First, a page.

A-list Hollywood celebrities have donated millions of dollars to social justice causes, including the Marxist political organization Black Lives Matter. Meanwhile, their own industry is suffers from “persistent racial inequities” which is costing Hollywood roughly $10 billion a year, according to a new study released on Thursday by McKinsey and Company.
In a study examining “racial complexities and challenges of this dynamic workplace” throughout “the entire film and TV ecosystem,” McKinsey says it has found that addressing “racial inequities” in Hollywood could result in a 7 percent increase in annual revenues.
“Barriers that undermine equity in content development, financing, marketing, and distribution come at a substantial cost to the film and TV industry,” McKinsey said of its study. “We estimate that the film and TV industry could unlock more than $10 billion in annual revenues simply by addressing these barriers, the equivalent of a 7 percent expansion in baseline industry revenues.”
The study says:
By addressing the persistent racial inequities, the industry could reap an additional $10 billion in annual revenues—about 7 percent more than the assessed baseline of $148 billion. Fewer Black-led stories get told, and when they are, these projects have been consistently underfunded and undervalued, despite often earning higher relative returns than other properties.
McKinsey adds that “while a certain amount of progress has been made with on-screen talent in recent years — our new analysis shows that inequity persists and is deeply entrenched across the film and TV ecosystem.”
“To shed light on the scale of the racial disparities and the potential economic opportunity in addressing them, we analyzed data and reviewed multiple research reports on thousands of films and TV shows,” McKinsey said. “Our estimates are based on closing the representation deficit for black off-screen talent, achieving production and marketing budget parity, and giving black-led properties equal international distribution.”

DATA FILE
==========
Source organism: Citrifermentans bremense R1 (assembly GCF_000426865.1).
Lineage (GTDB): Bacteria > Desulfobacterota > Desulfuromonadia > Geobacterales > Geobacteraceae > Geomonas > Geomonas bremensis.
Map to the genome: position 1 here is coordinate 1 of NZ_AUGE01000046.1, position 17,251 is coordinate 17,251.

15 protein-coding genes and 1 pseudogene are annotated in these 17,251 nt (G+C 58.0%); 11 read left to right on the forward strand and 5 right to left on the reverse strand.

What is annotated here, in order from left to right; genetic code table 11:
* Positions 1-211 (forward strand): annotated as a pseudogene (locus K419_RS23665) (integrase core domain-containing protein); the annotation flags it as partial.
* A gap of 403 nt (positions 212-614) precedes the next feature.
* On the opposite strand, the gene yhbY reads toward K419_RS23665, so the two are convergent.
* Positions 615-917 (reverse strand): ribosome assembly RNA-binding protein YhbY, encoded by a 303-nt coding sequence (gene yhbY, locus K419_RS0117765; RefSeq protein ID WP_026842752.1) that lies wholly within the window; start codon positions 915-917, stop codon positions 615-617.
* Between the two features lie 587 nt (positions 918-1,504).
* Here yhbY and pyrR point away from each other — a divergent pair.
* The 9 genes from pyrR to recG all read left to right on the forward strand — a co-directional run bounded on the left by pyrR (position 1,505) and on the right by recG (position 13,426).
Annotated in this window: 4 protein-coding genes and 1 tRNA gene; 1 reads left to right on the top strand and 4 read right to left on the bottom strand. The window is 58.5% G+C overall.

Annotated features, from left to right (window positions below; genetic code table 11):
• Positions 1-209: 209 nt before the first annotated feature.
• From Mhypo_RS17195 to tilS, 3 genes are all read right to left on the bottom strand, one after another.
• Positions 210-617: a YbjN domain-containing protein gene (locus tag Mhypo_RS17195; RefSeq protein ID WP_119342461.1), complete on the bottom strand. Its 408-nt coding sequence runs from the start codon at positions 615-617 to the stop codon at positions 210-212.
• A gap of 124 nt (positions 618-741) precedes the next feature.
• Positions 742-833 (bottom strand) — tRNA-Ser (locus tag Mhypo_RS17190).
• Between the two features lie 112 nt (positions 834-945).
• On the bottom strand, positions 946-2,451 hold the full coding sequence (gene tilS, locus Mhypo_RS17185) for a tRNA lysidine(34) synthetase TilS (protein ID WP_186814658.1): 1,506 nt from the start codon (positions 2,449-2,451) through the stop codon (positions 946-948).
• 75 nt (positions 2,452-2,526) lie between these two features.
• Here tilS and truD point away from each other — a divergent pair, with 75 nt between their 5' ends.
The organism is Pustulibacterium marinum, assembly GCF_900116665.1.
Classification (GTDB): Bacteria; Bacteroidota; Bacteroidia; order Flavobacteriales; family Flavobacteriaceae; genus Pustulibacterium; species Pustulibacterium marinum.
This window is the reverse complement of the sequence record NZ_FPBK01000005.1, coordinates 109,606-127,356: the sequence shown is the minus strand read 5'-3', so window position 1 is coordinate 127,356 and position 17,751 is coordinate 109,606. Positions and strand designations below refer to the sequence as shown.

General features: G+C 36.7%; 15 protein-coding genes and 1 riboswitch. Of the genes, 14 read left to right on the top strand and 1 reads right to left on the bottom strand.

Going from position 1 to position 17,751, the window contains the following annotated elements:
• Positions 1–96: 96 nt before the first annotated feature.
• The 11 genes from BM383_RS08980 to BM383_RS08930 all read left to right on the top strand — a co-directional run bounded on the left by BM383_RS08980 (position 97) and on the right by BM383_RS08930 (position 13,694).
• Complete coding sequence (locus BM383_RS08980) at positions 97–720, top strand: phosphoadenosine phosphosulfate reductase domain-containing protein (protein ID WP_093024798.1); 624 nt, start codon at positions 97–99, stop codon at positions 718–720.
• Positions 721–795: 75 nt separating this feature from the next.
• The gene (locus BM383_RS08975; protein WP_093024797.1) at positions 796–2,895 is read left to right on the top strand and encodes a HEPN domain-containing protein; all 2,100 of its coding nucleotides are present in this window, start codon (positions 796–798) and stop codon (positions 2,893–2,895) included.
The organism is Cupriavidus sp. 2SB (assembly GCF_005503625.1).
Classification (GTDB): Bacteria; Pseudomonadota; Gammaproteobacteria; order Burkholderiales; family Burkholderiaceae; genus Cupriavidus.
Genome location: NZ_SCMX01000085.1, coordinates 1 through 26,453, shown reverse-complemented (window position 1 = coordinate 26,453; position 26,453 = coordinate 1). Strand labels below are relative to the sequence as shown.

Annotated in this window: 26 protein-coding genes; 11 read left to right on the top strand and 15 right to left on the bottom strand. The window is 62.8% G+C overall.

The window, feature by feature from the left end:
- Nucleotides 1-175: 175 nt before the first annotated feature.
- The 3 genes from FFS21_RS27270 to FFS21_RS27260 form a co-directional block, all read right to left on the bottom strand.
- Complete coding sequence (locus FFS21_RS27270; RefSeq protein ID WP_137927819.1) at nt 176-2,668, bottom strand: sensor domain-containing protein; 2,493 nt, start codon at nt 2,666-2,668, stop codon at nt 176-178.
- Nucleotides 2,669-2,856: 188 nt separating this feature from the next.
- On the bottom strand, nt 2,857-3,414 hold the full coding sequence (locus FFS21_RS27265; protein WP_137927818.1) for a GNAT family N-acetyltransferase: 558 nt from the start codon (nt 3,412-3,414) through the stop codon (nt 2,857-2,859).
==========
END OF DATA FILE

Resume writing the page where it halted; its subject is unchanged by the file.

Among the study’s findings, McKinsey says that only 3 percent of films are “race agnostic,” meaning films in which the race of the characters are not necessary to the storytelling. As for what McKinsey calls “race adjacent,” meaning films specifically about the race of its characters, that figure doubles to 6 percent.
McKinsey also noted that films without a black producer are far less likely to have black directors and writers, as the study found that 73 percent of films with a black writer also have a black producer, but less than one percent of films have a black writer without a black producer.
The study adds that black directors make up 42 percent of films with a black producer, but only 3 percent of films without a black producer, and that black writers make up 30 percent of films where there is a black director, but less than one percent of films have a black writer without a black director.
“Black talent is underrepresented across the industry, particularly off-screen,” says McKinsey. “Our research on positions of creative control reveals that less than 6 percent of the writers, directors, and producers of US-produced films are black. In some genres (the superhero genre, for example), representation is even lower.”
In order to remedy this, McKinsey suggests establishing “a well-funded, third-party organization” tasked with advancing “racial equality.”
“To effect genuine, sustainable change, industry leaders should strongly consider creating a dedicated, independent advocacy organization to advance racial equity in their field,” says McKinsey. “Such an arm’s-length group would need vocal backers and strong partnerships with film and TV leaders to boost its reach and influence across the industry.”